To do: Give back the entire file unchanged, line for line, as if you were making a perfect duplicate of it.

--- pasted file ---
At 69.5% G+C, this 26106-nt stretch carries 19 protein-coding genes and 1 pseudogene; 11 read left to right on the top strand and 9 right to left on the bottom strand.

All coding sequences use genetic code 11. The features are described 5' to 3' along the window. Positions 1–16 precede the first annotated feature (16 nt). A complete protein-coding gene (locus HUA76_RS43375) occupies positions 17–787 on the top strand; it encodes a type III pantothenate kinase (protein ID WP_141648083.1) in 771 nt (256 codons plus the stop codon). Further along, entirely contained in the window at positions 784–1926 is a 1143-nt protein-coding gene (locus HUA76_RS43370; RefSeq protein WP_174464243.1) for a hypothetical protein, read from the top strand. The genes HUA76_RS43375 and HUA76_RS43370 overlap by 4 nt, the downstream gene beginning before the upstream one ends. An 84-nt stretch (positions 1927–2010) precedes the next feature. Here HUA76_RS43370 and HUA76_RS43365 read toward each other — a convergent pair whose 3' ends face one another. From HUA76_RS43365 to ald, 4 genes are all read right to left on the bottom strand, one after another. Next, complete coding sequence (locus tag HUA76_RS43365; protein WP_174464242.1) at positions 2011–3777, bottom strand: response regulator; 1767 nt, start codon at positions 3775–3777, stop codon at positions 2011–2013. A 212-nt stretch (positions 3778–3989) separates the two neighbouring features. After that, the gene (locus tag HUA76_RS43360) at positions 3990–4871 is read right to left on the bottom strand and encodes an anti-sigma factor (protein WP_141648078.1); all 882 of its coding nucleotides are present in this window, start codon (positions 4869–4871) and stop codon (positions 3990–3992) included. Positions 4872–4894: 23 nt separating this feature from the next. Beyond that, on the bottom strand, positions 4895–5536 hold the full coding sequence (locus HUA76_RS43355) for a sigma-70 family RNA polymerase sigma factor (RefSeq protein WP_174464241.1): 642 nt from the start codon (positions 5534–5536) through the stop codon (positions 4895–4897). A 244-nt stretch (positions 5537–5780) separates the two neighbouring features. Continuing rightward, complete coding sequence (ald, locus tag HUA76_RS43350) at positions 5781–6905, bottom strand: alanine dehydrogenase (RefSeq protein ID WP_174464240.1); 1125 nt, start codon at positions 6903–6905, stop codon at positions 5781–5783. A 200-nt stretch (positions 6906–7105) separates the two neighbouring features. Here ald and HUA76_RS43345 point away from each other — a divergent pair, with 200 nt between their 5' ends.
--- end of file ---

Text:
At 69.5% G+C, this 26106-nt stretch carries 19 protein-coding genes and 1 pseudogene; 11 read left to right on the top strand and 9 right to left on the bottom strand.

All coding sequences use genetic code 11. The features are described 5' to 3' along the window. Positions 1–16 precede the first annotated feature (16 nt). A complete protein-coding gene (locus HUA76_RS43375) occupies positions 17–787 on the top strand; it encodes a type III pantothenate kinase (protein ID WP_141648083.1) in 771 nt (256 codons plus the stop codon). Further along, entirely contained in the window at positions 784–1926 is a 1143-nt protein-coding gene (locus HUA76_RS43370; RefSeq protein WP_174464243.1) for a hypothetical protein, read from the top strand. The genes HUA76_RS43375 and HUA76_RS43370 overlap by 4 nt, the downstream gene beginning before the upstream one ends. An 84-nt stretch (positions 1927–2010) precedes the next feature. Here HUA76_RS43370 and HUA76_RS43365 read toward each other — a convergent pair whose 3' ends face one another. From HUA76_RS43365 to ald, 4 genes are all read right to left on the bottom strand, one after another. Next, complete coding sequence (locus tag HUA76_RS43365; protein WP_174464242.1) at positions 2011–3777, bottom strand: response regulator; 1767 nt, start codon at positions 3775–3777, stop codon at positions 2011–2013. A 212-nt stretch (positions 3778–3989) separates the two neighbouring features. After that, the gene (locus tag HUA76_RS43360) at positions 3990–4871 is read right to left on the bottom strand and encodes an anti-sigma factor (protein WP_141648078.1); all 882 of its coding nucleotides are present in this window, start codon (positions 4869–4871) and stop codon (positions 3990–3992) included. Positions 4872–4894: 23 nt separating this feature from the next. Beyond that, on the bottom strand, positions 4895–5536 hold the full coding sequence (locus HUA76_RS43355) for a sigma-70 family RNA polymerase sigma factor (RefSeq protein WP_174464241.1): 642 nt from the start codon (positions 5534–5536) through the stop codon (positions 4895–4897). A 244-nt stretch (positions 5537–5780) separates the two neighbouring features. Continuing rightward, complete coding sequence (ald, locus tag HUA76_RS43350) at positions 5781–6905, bottom strand: alanine dehydrogenase (RefSeq protein ID WP_174464240.1); 1125 nt, start codon at positions 6903–6905, stop codon at positions 5781–5783. A 200-nt stretch (positions 6906–7105) separates the two neighbouring features. Here ald and HUA76_RS43345 point away from each other — a divergent pair, with 200 nt between their 5' ends.